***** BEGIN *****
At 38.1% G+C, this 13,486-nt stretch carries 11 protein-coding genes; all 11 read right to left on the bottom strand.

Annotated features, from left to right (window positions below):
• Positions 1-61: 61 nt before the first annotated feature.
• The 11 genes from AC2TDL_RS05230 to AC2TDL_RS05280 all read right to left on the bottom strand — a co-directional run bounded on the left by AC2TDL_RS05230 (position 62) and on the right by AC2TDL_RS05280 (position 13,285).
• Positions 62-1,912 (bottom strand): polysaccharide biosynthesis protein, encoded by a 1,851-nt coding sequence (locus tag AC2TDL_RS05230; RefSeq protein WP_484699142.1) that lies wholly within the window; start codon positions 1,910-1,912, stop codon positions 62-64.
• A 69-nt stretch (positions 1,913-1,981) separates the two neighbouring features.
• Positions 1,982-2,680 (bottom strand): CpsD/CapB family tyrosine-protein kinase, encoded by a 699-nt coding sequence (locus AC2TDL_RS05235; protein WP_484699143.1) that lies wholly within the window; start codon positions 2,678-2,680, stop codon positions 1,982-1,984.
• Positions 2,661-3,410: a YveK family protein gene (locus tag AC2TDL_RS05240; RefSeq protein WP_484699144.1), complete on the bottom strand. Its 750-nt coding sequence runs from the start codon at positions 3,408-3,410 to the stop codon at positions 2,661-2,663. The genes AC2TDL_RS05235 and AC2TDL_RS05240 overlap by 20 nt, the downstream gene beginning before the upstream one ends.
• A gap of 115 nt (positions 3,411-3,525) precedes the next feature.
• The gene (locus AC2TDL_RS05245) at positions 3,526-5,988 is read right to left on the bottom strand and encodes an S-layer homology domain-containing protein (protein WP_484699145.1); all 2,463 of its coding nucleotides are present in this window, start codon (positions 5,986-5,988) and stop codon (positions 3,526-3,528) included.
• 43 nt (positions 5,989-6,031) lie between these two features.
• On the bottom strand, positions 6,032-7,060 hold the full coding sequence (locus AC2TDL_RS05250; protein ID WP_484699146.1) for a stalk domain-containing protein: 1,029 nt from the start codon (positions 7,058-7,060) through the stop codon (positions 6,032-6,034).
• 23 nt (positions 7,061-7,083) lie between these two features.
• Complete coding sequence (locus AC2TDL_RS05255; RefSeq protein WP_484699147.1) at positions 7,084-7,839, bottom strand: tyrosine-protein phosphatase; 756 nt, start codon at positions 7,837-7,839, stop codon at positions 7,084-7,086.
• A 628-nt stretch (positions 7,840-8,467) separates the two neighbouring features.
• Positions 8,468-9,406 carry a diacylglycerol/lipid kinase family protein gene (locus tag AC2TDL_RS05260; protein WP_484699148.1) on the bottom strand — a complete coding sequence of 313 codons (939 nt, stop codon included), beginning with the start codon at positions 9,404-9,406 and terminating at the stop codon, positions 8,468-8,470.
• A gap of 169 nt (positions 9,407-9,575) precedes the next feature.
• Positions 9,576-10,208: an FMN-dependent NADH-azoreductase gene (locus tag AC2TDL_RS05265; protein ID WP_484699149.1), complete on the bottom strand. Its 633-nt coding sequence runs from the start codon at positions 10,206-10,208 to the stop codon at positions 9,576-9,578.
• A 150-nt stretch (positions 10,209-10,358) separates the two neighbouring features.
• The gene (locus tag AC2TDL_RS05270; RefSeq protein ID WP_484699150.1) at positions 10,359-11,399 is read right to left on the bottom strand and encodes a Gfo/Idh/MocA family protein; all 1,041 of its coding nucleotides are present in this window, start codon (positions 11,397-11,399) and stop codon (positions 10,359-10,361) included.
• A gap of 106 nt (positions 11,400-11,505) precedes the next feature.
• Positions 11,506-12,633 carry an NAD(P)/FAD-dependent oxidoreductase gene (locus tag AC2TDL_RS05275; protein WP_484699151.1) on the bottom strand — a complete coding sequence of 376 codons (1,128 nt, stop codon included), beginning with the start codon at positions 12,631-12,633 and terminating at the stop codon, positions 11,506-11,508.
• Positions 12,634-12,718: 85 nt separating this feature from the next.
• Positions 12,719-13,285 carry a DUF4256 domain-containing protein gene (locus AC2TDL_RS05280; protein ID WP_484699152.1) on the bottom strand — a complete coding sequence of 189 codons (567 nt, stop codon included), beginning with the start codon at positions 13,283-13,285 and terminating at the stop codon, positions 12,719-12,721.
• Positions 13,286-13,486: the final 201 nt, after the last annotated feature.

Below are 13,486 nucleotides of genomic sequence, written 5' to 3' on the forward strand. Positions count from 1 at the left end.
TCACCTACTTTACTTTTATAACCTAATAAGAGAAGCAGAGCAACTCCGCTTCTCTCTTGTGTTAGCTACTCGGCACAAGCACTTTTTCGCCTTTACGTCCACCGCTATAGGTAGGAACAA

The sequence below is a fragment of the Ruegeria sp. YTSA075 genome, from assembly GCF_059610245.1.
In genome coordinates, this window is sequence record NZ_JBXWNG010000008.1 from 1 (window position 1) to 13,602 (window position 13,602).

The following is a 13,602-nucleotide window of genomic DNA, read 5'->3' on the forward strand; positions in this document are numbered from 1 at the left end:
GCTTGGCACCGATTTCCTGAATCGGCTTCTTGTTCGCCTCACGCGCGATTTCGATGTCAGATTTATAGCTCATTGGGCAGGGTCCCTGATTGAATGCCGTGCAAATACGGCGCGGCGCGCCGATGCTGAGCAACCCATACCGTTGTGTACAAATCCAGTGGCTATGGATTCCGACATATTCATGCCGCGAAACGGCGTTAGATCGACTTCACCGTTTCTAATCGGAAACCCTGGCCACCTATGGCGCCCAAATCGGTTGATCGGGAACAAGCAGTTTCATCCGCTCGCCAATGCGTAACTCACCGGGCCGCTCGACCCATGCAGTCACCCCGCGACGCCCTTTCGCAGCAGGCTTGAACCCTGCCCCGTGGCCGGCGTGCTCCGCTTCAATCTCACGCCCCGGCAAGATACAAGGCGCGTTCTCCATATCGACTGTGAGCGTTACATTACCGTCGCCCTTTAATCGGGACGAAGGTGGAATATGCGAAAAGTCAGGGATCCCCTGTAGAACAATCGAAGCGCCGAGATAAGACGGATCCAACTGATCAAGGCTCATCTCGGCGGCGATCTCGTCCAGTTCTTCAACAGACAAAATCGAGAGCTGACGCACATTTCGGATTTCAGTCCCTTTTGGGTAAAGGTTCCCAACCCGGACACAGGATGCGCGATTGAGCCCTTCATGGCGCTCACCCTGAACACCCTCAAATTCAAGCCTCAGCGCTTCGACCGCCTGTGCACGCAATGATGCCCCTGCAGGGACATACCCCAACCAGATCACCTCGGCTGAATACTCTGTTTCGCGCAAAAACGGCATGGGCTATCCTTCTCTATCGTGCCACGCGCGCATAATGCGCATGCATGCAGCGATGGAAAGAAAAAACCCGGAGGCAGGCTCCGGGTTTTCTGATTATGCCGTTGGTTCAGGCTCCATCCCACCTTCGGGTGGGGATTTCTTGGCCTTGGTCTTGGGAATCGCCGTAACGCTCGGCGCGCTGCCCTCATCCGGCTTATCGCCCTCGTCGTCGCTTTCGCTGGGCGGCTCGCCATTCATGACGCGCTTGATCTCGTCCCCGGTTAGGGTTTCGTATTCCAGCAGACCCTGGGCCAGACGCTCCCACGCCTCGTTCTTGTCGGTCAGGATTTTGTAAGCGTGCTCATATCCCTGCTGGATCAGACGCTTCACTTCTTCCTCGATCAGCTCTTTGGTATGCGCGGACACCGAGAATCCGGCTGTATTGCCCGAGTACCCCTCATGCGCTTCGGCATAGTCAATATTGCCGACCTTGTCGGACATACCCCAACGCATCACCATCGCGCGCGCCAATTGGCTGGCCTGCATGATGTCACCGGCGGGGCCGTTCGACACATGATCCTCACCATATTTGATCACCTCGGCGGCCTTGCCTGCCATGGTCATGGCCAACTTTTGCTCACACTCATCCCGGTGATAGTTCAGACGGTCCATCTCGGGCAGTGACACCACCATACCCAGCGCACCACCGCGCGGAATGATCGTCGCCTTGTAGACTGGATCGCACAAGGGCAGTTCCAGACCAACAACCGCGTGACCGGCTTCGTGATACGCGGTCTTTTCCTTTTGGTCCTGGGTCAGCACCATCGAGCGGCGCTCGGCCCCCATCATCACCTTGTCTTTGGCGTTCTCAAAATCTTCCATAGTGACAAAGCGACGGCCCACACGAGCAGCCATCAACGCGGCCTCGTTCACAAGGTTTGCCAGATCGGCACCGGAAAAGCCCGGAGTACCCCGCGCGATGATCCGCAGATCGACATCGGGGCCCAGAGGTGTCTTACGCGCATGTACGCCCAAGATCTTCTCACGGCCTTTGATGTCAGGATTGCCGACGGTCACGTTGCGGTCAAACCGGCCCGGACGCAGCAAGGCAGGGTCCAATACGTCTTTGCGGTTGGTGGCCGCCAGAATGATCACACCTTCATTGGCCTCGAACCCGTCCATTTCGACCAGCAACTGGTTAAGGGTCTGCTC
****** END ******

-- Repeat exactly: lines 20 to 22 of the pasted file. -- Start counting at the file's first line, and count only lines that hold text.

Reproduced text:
• The gene (locus tag AC2TDL_RS05270; RefSeq protein ID WP_484699150.1) at positions 10,359-11,399 is read right to left on the bottom strand and encodes a Gfo/Idh/MocA family protein; all 1,041 of its coding nucleotides are present in this window, start codon (positions 11,397-11,399) and stop codon (positions 10,359-10,361) included.
• A gap of 106 nt (positions 11,400-11,505) precedes the next feature.
• Positions 11,506-12,633 carry an NAD(P)/FAD-dependent oxidoreductase gene (locus tag AC2TDL_RS05275; protein WP_484699151.1) on the bottom strand — a complete coding sequence of 376 codons (1,128 nt, stop codon included), beginning with the start codon at positions 12,631-12,633 and terminating at the stop codon, positions 11,506-11,508.